• For my fellow credit-card-suckers, most airlines offer their own. The more you use them, the more points you gain. Points= money for airline tickets. If you’re responsible enough to open up an account, put all of your bills on your credit card, pay that off and then BAM! Transportation to paradise is free.
  • Buy groceries. I know that eating out at that authentic restaurant is ideal, and by all means, try to do that at least once, but I find that most of my travel money goes towards food. It’s easy to get sucked in. Especially if the area has street vendors, but have some restraint if possible.
  • VOLUNTEER. I love throwing this idea out to people because most aren’t even aware that it’s possible. Have you ever heard of WWOOF? For a small membership fee, you gain access to lists of TONS of different farms in various countries around the world that will offer you a free place to stay (usually with food) in exchange for help on their farms. Maybe farming isn’t really your thing? No need to worry because Green Heart Travel offers a crazy long list of volunteer work options all around the globe. Exact same concept- free stay and food in exchange for labor. The neat thing that Green Heart offers is the option to WORK abroad, rather than volunteer. This means that you can pick your country, your job, and your length of stay and while you’re there, you have an actual job. So, yeah, these folks not only give you a place to stay now, but they’re also paying you. For example, if you wanted to go to New Zealand and work on a farm you would work a few hours Monday-Friday. The evenings and weekends are yours to do whatever you please with the money that YOU MAKE FROM HELPING THEM. When I graduated high school, I went on this huge study-abroad-backpacking-type of trip. It lasted a month. We went to four different countries. While we were in Ireland, we actually did this program. We stayed in different local family homes and we helped cut sod (they dry this out and use it for firewood) on their farm. Although I wish that younger Nando had appreciated it more back then, it’s an experience that I will never forget. HIGHLY RECOMMEND.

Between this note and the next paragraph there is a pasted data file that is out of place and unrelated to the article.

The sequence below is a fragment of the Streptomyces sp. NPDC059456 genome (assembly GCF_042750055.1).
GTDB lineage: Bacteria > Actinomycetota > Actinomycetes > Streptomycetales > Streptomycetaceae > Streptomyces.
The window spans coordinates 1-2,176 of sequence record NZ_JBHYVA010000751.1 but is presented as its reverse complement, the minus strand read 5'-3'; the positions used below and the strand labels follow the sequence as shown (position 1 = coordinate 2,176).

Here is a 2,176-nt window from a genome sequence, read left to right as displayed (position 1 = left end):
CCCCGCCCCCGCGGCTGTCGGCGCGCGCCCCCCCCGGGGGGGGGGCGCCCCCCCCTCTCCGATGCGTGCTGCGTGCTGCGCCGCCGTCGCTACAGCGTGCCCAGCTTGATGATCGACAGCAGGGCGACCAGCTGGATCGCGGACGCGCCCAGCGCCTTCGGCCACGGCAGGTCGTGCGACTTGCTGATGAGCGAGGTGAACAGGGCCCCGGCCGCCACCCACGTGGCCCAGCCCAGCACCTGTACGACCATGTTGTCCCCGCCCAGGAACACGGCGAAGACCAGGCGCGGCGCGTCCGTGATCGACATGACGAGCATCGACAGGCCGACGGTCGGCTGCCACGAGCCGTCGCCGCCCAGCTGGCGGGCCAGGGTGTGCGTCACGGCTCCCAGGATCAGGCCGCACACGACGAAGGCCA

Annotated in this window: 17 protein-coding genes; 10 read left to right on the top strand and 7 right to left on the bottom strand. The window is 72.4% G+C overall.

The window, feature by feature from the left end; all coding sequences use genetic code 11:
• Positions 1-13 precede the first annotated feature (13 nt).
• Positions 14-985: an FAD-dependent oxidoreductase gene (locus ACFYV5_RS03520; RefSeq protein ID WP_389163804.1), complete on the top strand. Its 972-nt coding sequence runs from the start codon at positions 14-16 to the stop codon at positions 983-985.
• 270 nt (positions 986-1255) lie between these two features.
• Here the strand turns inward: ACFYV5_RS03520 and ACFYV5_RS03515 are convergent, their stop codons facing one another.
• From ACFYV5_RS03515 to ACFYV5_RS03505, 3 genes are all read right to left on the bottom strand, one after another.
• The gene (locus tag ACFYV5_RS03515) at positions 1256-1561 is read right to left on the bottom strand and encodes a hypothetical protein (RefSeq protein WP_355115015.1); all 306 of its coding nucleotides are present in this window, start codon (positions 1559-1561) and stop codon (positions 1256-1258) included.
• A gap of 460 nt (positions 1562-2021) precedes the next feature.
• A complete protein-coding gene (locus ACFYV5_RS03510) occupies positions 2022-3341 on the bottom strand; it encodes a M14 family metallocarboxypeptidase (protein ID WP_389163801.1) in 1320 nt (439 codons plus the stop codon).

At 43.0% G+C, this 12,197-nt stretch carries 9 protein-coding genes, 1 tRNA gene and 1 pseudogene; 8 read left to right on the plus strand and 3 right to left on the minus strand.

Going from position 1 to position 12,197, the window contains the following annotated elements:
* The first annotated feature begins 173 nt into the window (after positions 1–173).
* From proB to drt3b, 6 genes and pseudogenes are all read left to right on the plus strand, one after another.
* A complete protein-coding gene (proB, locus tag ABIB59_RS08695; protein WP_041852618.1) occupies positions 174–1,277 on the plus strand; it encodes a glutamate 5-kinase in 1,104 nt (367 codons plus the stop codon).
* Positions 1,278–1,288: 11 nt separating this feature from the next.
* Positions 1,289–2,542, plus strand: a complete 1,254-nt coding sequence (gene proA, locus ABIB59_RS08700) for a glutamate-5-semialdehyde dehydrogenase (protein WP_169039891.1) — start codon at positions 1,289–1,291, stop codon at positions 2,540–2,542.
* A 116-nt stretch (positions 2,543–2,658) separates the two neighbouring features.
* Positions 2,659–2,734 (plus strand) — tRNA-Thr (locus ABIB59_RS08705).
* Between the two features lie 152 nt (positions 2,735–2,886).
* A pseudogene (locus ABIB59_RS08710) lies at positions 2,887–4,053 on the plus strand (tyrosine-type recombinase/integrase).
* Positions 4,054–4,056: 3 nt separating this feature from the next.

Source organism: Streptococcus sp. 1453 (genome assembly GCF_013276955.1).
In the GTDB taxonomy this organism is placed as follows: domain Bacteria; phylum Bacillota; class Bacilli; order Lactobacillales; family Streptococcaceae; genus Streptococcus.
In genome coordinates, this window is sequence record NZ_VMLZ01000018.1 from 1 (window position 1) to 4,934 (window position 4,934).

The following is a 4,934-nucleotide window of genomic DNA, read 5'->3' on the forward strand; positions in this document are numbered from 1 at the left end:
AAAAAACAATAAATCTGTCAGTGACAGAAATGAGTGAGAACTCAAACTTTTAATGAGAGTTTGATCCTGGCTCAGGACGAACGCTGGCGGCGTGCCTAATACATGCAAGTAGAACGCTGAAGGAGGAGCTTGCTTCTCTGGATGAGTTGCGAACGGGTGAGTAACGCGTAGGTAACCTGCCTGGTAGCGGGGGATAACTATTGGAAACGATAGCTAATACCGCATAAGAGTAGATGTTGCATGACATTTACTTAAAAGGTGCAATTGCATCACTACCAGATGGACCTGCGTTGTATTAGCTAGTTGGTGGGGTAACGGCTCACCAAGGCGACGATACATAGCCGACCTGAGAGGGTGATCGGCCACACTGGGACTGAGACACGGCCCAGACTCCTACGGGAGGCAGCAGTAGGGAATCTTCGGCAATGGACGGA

STOP. MAKING. EXCUSES. Travel isn’t a privilege reserved only for the rich. I know it sounds silly to say, but y’all, if I can do it, you can do it. THIS IS THE SAME CHICK THAT OVERDRAFTS HER ACCOUNT FOR GAS EVERY NOW AND THEN. It’s possible!!! You just have to be brave and make that leap. It’s funny because I feel that ever since I created this blog, there’s been a lull in my travel excursions, but to give you a better understanding of our upcoming trip: we’ve been planning this March 2017 vacation since March of 2016- that’s an entire year of setting the smallest amounts of money aside. Our rental property (which I’ll share with you guys in the upcoming weeks) was a grand for the week– split amongst six people. That’s the nightly rate of a hotel for the duration of my vacation. Roundtrip tickets out of our Norfolk airport go for as low as $300, depending on how far out you book them.

I understand that life gets in the way and that it isn’t always easy to drop things for even a few days to get a break and collect your sanity, but a life without travel just can’t possibly be a life at all. That’s not an idea that I can grasp. This world that we inhabit is VAST and it has so much to offer. The experiences that you gain will stay with you forever. They will enlighten you. They will shape you. The people that you meet along the way will become lifelong friends- ones that you can’t even imagine that you went so long without. The energy, the adventure- all of it will open a door to a new life- a new you. And just when you think that you couldn’t discover anything new about yourself, you do. You are forever changed in the most indescribable way.

This is what being alive really feels like and you never knew until now.

May you all take those chances in life. They truly are worth it.


Bon voyage!



3 thoughts on “How poor people travel